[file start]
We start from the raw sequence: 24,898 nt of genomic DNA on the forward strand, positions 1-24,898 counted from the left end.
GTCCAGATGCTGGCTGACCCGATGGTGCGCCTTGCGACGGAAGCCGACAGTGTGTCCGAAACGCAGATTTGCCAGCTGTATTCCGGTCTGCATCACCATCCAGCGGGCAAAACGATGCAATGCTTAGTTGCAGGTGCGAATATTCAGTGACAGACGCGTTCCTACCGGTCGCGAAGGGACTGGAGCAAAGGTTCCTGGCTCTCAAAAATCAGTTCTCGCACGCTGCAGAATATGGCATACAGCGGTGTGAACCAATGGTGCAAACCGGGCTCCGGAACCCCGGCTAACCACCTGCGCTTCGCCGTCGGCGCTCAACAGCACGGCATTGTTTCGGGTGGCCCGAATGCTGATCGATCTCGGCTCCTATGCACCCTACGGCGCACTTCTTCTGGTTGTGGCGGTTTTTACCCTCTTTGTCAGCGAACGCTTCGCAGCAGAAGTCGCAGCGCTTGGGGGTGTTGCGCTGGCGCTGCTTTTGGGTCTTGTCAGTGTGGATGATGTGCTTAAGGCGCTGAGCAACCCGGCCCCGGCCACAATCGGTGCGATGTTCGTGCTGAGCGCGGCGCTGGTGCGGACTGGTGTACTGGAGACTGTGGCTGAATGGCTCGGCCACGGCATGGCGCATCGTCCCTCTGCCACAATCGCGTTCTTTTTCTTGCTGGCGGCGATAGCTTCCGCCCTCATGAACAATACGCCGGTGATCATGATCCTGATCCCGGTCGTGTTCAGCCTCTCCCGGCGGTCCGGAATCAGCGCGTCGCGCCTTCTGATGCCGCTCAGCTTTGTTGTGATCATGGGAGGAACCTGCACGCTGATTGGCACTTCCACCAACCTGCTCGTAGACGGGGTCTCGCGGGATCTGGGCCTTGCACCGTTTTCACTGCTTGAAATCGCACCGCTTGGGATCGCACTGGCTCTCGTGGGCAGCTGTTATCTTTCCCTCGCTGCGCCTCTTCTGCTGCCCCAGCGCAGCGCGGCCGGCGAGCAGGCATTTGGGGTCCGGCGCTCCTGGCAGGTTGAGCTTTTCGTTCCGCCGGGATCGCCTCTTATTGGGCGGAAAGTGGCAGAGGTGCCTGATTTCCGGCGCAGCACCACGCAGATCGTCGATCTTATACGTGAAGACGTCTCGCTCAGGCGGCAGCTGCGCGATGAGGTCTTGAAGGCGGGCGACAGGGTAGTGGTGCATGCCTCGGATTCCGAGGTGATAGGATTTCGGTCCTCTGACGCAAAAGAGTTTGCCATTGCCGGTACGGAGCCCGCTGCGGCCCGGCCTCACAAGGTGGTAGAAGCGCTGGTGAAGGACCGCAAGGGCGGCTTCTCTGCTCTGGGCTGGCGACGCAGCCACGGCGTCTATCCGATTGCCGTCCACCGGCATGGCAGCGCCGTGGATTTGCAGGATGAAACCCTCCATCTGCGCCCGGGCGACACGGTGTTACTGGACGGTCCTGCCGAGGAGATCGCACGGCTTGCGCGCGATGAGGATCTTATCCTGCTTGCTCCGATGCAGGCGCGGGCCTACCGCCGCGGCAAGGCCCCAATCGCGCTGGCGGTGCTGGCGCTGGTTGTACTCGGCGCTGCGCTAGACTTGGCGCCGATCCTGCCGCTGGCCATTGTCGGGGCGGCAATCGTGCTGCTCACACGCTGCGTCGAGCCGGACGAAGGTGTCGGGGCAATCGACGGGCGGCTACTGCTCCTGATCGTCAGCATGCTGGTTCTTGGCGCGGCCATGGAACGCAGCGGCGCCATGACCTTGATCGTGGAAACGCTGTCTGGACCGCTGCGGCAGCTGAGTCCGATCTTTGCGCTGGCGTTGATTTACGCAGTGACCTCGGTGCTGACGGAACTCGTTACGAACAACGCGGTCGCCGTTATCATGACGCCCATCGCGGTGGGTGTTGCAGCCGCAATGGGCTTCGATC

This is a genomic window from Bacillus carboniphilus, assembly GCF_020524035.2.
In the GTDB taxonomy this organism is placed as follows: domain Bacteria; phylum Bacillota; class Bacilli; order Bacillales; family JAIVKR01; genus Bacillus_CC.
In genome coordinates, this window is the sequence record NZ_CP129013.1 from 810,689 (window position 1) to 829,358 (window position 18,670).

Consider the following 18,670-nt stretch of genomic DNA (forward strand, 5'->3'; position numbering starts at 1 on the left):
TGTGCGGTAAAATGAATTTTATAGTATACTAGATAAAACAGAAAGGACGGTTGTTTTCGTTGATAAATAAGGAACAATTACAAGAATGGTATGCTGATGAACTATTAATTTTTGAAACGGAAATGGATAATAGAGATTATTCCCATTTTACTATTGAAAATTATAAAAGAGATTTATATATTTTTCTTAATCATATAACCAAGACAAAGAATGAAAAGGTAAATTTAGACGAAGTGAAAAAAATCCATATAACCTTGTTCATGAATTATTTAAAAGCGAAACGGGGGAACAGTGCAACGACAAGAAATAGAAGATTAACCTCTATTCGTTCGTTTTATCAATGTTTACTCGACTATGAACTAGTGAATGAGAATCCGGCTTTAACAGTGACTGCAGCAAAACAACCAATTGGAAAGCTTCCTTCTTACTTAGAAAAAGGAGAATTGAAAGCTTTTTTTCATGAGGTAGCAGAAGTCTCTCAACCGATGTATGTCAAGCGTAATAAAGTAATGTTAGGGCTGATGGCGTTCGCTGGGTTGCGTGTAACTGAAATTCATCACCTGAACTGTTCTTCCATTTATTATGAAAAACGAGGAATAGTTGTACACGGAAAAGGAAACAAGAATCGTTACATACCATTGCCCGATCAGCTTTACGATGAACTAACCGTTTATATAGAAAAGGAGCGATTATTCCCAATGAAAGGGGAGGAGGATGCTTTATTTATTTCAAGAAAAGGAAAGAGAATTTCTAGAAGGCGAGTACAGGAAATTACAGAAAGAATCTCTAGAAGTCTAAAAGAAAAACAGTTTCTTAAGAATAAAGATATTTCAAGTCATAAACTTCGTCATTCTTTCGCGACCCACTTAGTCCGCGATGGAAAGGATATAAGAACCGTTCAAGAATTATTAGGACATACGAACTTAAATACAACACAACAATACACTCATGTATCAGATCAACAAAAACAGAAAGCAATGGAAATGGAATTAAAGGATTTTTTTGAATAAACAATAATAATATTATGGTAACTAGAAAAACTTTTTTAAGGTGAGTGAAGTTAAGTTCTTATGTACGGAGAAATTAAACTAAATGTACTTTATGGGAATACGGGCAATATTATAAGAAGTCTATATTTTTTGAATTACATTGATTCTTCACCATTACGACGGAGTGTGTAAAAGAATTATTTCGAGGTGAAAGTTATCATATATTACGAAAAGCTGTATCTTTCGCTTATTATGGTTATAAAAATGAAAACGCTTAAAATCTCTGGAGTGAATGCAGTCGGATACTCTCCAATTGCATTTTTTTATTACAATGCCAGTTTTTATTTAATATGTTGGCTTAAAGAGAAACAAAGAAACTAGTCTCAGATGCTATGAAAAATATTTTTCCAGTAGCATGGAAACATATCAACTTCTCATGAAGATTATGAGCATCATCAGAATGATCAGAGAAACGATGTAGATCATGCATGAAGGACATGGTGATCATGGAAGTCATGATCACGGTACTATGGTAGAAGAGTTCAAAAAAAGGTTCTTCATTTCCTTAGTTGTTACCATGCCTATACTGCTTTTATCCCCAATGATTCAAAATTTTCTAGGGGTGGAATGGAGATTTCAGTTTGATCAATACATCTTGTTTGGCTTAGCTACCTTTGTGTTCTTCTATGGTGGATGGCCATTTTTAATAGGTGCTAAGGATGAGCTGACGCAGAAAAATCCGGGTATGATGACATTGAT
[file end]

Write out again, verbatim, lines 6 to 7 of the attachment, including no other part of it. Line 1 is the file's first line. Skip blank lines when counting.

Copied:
Consider the following 18,670-nt stretch of genomic DNA (forward strand, 5'->3'; position numbering starts at 1 on the left):
TGTGCGGTAAAATGAATTTTATAGTATACTAGATAAAACAGAAAGGACGGTTGTTTTCGTTGATAAATAAGGAACAATTACAAGAATGGTATGCTGATGAACTATTAATTTTTGAAACGGAAATGGATAATAGAGATTATTCCCATTTTACTATTGAAAATTATAAAAGAGATTTATATATTTTTCTTAATCATATAACCAAGACAAAGAATGAAAAGGTAAATTTAGACGAAGTGAAAAAAATCCATATAACCTTGTTCATGAATTATTTAAAAGCGAAACGGGGGAACAGTGCAACGACAAGAAATAGAAGATTAACCTCTATTCGTTCGTTTTATCAATGTTTACTCGACTATGAACTAGTGAATGAGAATCCGGCTTTAACAGTGACTGCAGCAAAACAACCAATTGGAAAGCTTCCTTCTTACTTAGAAAAAGGAGAATTGAAAGCTTTTTTTCATGAGGTAGCAGAAGTCTCTCAACCGATGTATGTCAAGCGTAATAAAGTAATGTTAGGGCTGATGGCGTTCGCTGGGTTGCGTGTAACTGAAATTCATCACCTGAACTGTTCTTCCATTTATTATGAAAAACGAGGAATAGTTGTACACGGAAAAGGAAACAAGAATCGTTACATACCATTGCCCGATCAGCTTTACGATGAACTAACCGTTTATATAGAAAAGGAGCGATTATTCCCAATGAAAGGGGAGGAGGATGCTTTATTTATTTCAAGAAAAGGAAAGAGAATTTCTAGAAGGCGAGTACAGGAAATTACAGAAAGAATCTCTAGAAGTCTAAAAGAAAAACAGTTTCTTAAGAATAAAGATATTTCAAGTCATAAACTTCGTCATTCTTTCGCGACCCACTTAGTCCGCGATGGAAAGGATATAAGAACCGTTCAAGAATTATTAGGACATACGAACTTAAATACAACACAACAATACACTCATGTATCAGATCAACAAAAACAGAAAGCAATGGAAATGGAATTAAAGGATTTTTTTGAATAAACAATAATAATATTATGGTAACTAGAAAAACTTTTTTAAGGTGAGTGAAGTTAAGTTCTTATGTACGGAGAAATTAAACTAAATGTACTTTATGGGAATACGGGCAATATTATAAGAAGTCTATATTTTTTGAATTACATTGATTCTTCACCATTACGACGGAGTGTGTAAAAGAATTATTTCGAGGTGAAAGTTATCATATATTACGAAAAGCTGTATCTTTCGCTTATTATGGTTATAAAAATGAAAACGCTTAAAATCTCTGGAGTGAATGCAGTCGGATACTCTCCAATTGCATTTTTTTATTACAATGCCAGTTTTTATTTAATATGTTGGCTTAAAGAGAAACAAAGAAACTAGTCTCAGATGCTATGAAAAATATTTTTCCAGTAGCATGGAAACATATCAACTTCTCATGAAGATTATGAGCATCATCAGAATGATCAGAGAAACGATGTAGATCATGCATGAAGGACATGGTGATCATGGAAGTCATGATCACGGTACTATGGTAGAAGAGTTCAAAAAAAGGTTCTTCATTTCCTTAGTTGTTACCATGCCTATACTGCTTTTATCCCCAATGATTCAAAATTTTCTAGGGGTGGAATGGAGATTTCAGTTTGATCAATACATCTTGTTTGGCTTAGCTACCTTTGTGTTCTTCTATGGTGGATGGCCATTTTTAATAGGTGCTAAGGATGAGCTGACGCAGAAAAATCCGGGTATGATGACATTGAT